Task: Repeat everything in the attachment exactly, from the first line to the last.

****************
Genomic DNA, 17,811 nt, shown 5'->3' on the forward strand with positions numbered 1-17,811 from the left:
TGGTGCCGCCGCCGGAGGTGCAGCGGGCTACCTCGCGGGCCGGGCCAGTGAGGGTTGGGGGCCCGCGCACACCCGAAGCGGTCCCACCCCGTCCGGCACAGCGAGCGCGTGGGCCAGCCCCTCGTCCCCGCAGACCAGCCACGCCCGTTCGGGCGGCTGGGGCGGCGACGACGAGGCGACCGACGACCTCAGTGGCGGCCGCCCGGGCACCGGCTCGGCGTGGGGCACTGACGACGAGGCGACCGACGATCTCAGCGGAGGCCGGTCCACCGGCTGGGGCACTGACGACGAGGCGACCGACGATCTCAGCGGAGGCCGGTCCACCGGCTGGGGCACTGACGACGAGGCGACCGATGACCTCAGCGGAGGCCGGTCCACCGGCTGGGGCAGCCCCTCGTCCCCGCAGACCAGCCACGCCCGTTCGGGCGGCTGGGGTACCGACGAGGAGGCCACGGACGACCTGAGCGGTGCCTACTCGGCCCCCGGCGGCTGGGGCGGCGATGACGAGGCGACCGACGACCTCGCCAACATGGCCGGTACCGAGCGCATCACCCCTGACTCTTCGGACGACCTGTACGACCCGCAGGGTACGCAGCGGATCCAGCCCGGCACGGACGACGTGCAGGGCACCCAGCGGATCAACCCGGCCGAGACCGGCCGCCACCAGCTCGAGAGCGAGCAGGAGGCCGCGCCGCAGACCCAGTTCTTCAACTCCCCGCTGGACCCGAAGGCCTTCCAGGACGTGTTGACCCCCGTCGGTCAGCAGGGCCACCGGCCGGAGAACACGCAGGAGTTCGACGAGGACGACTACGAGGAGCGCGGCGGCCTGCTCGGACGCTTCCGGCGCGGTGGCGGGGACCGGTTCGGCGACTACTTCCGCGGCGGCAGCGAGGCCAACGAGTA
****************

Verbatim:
Genomic DNA, 17,811 nt, shown 5'->3' on the forward strand with positions numbered 1-17,811 from the left:
TGGTGCCGCCGCCGGAGGTGCAGCGGGCTACCTCGCGGGCCGGGCCAGTGAGGGTTGGGGGCCCGCGCACACCCGAAGCGGTCCCACCCCGTCCGGCACAGCGAGCGCGTGGGCCAGCCCCTCGTCCCCGCAGACCAGCCACGCCCGTTCGGGCGGCTGGGGCGGCGACGACGAGGCGACCGACGACCTCAGTGGCGGCCGCCCGGGCACCGGCTCGGCGTGGGGCACTGACGACGAGGCGACCGACGATCTCAGCGGAGGCCGGTCCACCGGCTGGGGCACTGACGACGAGGCGACCGACGATCTCAGCGGAGGCCGGTCCACCGGCTGGGGCACTGACGACGAGGCGACCGATGACCTCAGCGGAGGCCGGTCCACCGGCTGGGGCAGCCCCTCGTCCCCGCAGACCAGCCACGCCCGTTCGGGCGGCTGGGGTACCGACGAGGAGGCCACGGACGACCTGAGCGGTGCCTACTCGGCCCCCGGCGGCTGGGGCGGCGATGACGAGGCGACCGACGACCTCGCCAACATGGCCGGTACCGAGCGCATCACCCCTGACTCTTCGGACGACCTGTACGACCCGCAGGGTACGCAGCGGATCCAGCCCGGCACGGACGACGTGCAGGGCACCCAGCGGATCAACCCGGCCGAGACCGGCCGCCACCAGCTCGAGAGCGAGCAGGAGGCCGCGCCGCAGACCCAGTTCTTCAACTCCCCGCTGGACCCGAAGGCCTTCCAGGACGTGTTGACCCCCGTCGGTCAGCAGGGCCACCGGCCGGAGAACACGCAGGAGTTCGACGAGGACGACTACGAGGAGCGCGGCGGCCTGCTCGGACGCTTCCGGCGCGGTGGCGGGGACCGGTTCGGCGACTACTTCCGCGGCGGCAGCGAGGCCAACGAGTA